We Minnesotans are a stoic breed. It takes a lot to get us really wound up, and when we’ve been hurt, we tend not to show it. We just get really, really polite, and then don’t do much talking beyond the necessities of social decorum.
The outpouring of emotion around this state over the last couple of days has been truly overwhelming. I think, in the years since Kirby disappeared from the limelight, when his name didn’t come up in daily conversation much, many of us had forgotten just how much he meant to us. Or, if we didn’t forget, maybe we chose not to think about it, so deep was our disappointment in finding out that our hero was, after all, human and flawed.
But the film clips and the sound bites have brought it all back. Reading through the comments on Batgirl’s post from yesterday, people are remembering where they were, what they were doing, how old they were when they watched the ’91 World Series, or met Kirby at spring training, or got his autograph at Twins Fest. They’re remembering that part of themselves that once believed in heroes. I suspect I’m not the only one who is surprised at how powerful those returning emotions have been.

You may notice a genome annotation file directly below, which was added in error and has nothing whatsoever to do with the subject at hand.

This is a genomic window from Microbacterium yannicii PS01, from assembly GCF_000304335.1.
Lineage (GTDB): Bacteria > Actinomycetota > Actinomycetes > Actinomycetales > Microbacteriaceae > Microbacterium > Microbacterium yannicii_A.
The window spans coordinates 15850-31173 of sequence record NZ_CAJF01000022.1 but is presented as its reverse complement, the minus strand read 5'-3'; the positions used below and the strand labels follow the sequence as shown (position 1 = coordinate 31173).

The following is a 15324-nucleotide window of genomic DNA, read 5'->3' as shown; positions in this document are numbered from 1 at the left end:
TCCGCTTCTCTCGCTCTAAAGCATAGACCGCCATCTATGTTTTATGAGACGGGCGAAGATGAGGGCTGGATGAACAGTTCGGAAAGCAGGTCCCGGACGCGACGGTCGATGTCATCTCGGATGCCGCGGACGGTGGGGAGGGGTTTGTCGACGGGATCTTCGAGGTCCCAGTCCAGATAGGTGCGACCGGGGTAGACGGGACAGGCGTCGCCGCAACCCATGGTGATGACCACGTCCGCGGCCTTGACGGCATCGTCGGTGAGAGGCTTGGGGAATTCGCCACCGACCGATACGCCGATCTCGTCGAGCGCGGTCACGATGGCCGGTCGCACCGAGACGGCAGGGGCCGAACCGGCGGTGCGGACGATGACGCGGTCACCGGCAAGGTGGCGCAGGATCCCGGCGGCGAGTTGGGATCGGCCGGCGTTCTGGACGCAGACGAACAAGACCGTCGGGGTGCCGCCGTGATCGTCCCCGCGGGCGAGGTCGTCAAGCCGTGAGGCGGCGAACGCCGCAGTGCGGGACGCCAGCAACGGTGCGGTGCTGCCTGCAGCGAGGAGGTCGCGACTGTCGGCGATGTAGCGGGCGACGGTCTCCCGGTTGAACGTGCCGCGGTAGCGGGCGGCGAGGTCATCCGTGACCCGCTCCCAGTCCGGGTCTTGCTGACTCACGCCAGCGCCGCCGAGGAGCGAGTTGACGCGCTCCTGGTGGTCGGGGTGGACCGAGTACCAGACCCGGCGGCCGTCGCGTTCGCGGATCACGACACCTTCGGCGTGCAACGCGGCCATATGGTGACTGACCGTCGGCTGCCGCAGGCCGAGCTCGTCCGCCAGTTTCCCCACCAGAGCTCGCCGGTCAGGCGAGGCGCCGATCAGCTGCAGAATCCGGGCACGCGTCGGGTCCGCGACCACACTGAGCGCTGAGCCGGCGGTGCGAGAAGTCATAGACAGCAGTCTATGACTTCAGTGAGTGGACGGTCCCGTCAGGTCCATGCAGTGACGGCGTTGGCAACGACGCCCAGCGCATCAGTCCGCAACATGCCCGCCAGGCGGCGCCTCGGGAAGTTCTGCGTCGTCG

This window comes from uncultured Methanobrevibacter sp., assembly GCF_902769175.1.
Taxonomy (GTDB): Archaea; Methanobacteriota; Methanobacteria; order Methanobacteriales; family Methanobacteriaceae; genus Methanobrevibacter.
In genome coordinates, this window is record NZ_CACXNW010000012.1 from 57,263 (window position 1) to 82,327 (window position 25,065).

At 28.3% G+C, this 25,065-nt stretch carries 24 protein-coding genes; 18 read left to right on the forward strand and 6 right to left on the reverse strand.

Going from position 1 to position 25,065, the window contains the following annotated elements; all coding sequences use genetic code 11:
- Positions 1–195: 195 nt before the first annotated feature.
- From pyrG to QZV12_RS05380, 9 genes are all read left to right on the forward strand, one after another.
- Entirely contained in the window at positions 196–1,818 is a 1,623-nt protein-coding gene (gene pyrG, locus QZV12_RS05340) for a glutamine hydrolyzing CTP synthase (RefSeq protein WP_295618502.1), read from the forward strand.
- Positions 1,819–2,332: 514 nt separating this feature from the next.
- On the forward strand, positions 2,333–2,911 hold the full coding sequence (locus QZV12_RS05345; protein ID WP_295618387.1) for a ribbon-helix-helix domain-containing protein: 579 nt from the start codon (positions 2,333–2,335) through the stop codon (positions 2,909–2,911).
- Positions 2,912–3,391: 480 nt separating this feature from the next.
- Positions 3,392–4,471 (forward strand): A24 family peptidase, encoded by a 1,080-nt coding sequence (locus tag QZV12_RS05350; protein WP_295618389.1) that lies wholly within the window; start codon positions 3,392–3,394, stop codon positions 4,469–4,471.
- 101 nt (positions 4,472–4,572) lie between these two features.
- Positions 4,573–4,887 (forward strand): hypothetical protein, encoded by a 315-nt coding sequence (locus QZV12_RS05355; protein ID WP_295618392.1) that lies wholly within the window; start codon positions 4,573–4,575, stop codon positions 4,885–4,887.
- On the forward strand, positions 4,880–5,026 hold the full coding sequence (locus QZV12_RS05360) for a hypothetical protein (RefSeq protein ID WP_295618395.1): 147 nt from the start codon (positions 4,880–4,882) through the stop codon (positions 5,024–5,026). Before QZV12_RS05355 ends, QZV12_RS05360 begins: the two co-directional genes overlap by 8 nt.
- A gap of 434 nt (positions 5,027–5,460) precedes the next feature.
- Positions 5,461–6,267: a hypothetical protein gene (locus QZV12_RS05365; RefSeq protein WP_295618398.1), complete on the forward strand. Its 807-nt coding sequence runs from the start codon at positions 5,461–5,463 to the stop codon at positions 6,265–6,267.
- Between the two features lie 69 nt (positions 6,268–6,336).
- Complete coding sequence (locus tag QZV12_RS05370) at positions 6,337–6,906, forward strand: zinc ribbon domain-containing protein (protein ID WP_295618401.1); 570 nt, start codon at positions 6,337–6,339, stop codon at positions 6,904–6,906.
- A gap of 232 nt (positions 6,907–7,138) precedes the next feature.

Demigoddess the Elder was only a few days old during the 1991 World Series. We covered her with a Homer Hanky in her bassinet as we watched the games on TV. By the time she was old enough to understand much about baseball, the Kirby we had known was gone.
Both my girls were visibly upset when we heard that Kirby had died, but not having lived it, I know they won’t ever fully appreciate what Kirby Puckett once meant to the people of Minnesota. I still don't think I fully understand it myself. But I think maybe I’ll take them down to the Dome tonight. I’d like them to see the things that people have left there. Maybe we’ll add a little something of our own to the memorial.
I hope, wherever he is, Kirby can feel all of this. I hope he knows that, in spite of everything, he is so loved.